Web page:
Option for States Dealing with Illegal Teacher Union Strikes


An uptick in teacher union strikes has occurred over past few months. Teachers have abandoned students in West Virginia, Kentucky, and Oklahoma with rumblings of a potential strike in Arizona. What is spurring this increase in union walk-outs? Governing magazine puts forth the idea that the labor laws in these Republican-dominated states, which limit union collective bargaining privileges, may be a contributing factor.

But anyone who has been watching the U.S. Supreme Court case Janus v. AFSCME, which could eliminate public-sector union’s ability to compel workers to pay union fees, might have been able to predict labor unions would flex their power by walking off the job. 

A union organizer wrote in the Washington Post, “If the Supreme Court rules against unions, conservatives won’t like what happens next.” The argument pushed forth by the author is if unions do not get what they want, they will create “chaos and discord.” This argument was also brought up by AFSCME, though less bluntly, during oral argument in the Janus case.

The union attorney argued that unions bargain for the ability to collect agency fees in exchange for no-strike clauses in collective bargaining agreements. This has been a bad trade for government employers. Empirical evidence shows strikes in the public sector occur more often when government unions are permitted to collect agency fees from non-union members than in states where they cannot.

Perhaps government unions are trying to give the Supreme Court a preview of what will happen if forced union dues are found unconstitutional in hopes the high court will side with unions over worker freedom. Even if this isn’t the case, such a juvenile position—withholding public services unless public employers concede to union demands—should not be persuasive.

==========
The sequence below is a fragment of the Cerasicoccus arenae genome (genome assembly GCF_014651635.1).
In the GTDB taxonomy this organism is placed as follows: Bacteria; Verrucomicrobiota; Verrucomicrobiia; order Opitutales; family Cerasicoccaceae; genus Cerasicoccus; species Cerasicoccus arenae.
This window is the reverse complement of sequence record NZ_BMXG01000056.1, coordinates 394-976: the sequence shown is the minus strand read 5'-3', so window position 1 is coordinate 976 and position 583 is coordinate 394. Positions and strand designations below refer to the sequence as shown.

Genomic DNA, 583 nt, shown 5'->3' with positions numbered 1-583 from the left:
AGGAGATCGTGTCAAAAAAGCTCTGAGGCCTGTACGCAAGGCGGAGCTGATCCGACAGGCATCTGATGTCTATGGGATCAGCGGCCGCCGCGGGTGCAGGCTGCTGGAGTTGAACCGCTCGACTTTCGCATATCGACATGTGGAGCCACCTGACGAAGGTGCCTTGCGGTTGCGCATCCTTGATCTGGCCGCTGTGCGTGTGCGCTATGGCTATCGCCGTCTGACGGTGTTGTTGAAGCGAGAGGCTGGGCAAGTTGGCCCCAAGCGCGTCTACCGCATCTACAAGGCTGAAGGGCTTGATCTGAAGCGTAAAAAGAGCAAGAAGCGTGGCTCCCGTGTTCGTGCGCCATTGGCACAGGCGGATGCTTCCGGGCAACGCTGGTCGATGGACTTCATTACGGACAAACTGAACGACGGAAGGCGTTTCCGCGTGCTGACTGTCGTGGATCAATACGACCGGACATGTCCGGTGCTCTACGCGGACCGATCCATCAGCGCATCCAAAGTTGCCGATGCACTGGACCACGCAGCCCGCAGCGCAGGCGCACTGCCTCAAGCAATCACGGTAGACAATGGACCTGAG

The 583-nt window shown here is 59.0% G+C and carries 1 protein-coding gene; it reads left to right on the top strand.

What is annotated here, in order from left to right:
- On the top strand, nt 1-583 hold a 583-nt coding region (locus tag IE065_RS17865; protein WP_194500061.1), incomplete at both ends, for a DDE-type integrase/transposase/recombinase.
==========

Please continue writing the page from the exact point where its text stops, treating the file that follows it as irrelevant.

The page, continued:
Bill Messenger, an attorney with the National Right to Work Legal Defense Foundation, who represented Mark Janus before the Supreme Court, compares the union claim that the only way to “prevent unions from striking” is to permit the collection of forced union dues “a form of protection money.”

State and local governments should stand strong against these illegal strikes. And some state labor laws offer a remedy that is likely to end these illegal strikes and conceivably make unions in other states think twice about staging walk-outs.

According to Oklahoma statute, under Title 10, Section 509.8, teacher union strikes are illegal and “If the organization or its members engage in a strike, then the organization shall cease to be recognized as representative of the unit and the school district shall be relieved of the duty to negotiate with such organization or its representatives.”

States could prevent illegal strikes if they started revoking labor union’s status as the recognized exclusive representative and told these unions they no longer must collectively bargain with them.